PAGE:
Paul Law grew up in what is now the Democratic Republic of Congo and always dreamed of returning one day, following in the footsteps of two generations of lay missionaries before him who built bridges and hospitals and cared for the sick. He envisioned earning a medical degree and moving back to Africa with his wife, Kiely, who is also a doctor, to treat patients.
But when the Laws' eldest child, Isaac, got a diagnosis of autism on his third birthday, their well-laid plans began to shift. Now they are undertaking a different kind of quest: to add every family with an autistic child to a vast computer database they've created to help researchers find a cure.
Since the Interactive Autism Network was launched more than a year ago by the Kennedy Krieger Institute in Baltimore, 21,000 families have completed online questionnaires about themselves and autism, a developmental disorder that varies in its expression but significantly affects communication, social interactions and other behaviors. Scientists studying other diseases or disorders have created registries, but IAN is by far the largest database of its kind.
The Laws hope that the project accelerates research by linking willing participants with autism researchers and enabling scientists to use the data to find trends or explore hypotheses.
"My parents were always on a mission, so it would be really odd for me not to have a mission too," said Paul Law, 38. "I've got to have a mission, or I don't feel right."
The project has already borne fruit. Reports based on the ever-expanding data are routinely published online. For example, IAN researchers have found that the parents of autistic children have a high rate of depression - an area they are now exploring further. Researchers have also used the site to recruit participants for more than 60 studies about such topics as brain development in infants, stress in parents and the efficacy of various medications.
"I don't think I could have dreamed how successful they would be in such a brief period of time," said Helen Tager-Flusberg, a professor at the Boston University School of Medicine. "It's been enormously successful in terms of interesting families."
Finding families for autism studies can be challenging because even parents who are enthusiastic don't necessarily have the time or will to participate because of the stress in their lives, Tager-Flusberg said. She has been linked to about 25 families through IAN, and has cited IAN reports in a recently completed book chapter and article.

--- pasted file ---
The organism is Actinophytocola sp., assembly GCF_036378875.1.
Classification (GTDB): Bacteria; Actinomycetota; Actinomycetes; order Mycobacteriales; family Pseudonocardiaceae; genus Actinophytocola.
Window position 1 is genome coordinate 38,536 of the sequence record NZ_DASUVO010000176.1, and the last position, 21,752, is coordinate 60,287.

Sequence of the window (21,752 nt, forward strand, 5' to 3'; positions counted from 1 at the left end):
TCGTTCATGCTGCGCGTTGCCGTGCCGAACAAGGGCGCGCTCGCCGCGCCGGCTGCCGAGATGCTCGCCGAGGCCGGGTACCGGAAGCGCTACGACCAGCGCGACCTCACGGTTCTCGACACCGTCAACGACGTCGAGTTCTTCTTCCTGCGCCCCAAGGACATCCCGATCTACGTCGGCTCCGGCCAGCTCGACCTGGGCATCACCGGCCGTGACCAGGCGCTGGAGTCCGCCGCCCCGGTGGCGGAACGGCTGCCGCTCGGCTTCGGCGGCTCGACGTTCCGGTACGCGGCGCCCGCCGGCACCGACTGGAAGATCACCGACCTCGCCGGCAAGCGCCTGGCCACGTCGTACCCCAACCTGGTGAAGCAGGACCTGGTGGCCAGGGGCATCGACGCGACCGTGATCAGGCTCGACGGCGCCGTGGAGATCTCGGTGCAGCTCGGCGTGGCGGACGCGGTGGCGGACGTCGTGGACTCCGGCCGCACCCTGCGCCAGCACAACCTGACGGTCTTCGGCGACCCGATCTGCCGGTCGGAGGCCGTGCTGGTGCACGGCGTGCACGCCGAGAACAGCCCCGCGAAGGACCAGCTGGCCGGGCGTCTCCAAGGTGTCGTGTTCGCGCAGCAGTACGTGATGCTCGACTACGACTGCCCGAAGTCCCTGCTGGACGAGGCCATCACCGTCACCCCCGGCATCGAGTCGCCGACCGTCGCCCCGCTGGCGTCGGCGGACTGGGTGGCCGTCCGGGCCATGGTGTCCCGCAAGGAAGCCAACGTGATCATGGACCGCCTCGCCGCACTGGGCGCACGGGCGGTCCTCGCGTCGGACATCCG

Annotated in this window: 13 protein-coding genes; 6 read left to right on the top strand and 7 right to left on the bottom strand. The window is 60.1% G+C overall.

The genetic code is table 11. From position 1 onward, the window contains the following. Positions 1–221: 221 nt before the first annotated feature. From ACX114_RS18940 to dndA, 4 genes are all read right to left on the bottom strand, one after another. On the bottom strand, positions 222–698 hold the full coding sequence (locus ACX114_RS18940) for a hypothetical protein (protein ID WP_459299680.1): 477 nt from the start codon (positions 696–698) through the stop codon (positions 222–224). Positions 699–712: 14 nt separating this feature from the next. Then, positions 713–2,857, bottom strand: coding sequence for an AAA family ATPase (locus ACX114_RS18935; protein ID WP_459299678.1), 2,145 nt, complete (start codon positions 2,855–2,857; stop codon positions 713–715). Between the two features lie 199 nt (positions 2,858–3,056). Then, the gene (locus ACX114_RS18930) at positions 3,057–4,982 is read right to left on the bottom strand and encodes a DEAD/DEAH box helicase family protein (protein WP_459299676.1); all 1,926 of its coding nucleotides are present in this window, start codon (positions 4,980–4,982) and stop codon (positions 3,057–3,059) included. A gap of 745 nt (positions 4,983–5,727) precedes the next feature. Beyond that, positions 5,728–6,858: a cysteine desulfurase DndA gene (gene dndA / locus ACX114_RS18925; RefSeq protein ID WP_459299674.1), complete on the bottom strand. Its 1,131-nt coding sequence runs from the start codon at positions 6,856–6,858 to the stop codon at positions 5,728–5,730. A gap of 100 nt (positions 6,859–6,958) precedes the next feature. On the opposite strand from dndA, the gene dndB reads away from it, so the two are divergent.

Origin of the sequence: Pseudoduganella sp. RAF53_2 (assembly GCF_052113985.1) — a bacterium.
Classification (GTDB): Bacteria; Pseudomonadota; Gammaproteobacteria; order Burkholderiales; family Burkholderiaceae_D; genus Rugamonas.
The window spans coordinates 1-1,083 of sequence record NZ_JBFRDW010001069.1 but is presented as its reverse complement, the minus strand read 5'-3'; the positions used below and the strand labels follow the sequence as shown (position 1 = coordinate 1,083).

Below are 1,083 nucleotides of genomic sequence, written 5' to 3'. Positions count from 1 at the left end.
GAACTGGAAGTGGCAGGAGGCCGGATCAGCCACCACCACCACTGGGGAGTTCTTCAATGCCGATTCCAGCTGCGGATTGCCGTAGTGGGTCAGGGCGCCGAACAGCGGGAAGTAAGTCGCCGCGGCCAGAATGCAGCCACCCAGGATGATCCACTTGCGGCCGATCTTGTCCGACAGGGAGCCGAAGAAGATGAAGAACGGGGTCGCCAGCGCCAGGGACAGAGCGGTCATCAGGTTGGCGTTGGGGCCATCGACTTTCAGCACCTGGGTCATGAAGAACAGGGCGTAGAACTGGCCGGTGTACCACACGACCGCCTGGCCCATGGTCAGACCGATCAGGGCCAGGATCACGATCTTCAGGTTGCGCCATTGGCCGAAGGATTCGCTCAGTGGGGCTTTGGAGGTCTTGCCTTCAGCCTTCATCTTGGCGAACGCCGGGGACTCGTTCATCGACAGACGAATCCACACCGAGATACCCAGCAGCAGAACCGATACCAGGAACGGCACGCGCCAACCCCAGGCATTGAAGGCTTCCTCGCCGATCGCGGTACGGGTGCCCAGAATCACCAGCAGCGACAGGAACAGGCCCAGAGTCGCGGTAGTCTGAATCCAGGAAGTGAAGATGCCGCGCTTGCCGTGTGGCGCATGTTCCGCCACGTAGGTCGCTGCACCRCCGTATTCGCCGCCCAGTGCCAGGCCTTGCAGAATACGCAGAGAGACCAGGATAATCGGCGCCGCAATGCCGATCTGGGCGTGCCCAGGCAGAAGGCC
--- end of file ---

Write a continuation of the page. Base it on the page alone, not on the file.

According to the Centers for Disease Control and Prevention, one in every 150 children born in this country has autism or a closely related disorder. Interest in studying autism has blossomed in the past five years or so, said Dr. Gary Goldstein, the president and chief executive of Kennedy Krieger, which specializes in children's developmental disabilities.
"We now know it's much more common than once thought, and there's enormous interest in finding the cause and treatments and learning more about the actual spectrum of problems these families face," he said.
The project has eight full-time staff members including Paul Law, the director, and Kiely Law, the research director. Her husband is the visionary, says Kiely Law, 36, and she steps in to get things done when he over-commits himself. Autism Speaks, an advocacy and research organization, has given the project $6.5 million for its first three years, funding that the Laws hope will be extended.
The Web site www.ianproject.org also serves as an online meeting place where parents and others can learn about the latest autism research and compare their responses to questions on such topics as treatment or school placement.
"When your child is diagnosed with autism - and I have two - you feel so helpless. There's no cure. No one knows for sure where it came from," said Jenny Maloni, 37, of Mount Airy. "You want to help your child but don't know which way to turn. This is a way of being part of the solution. ... It's just genius, really."
She often wonders what the affected children and families have in common. "If we can figure that out in the future, we can change lives," she said.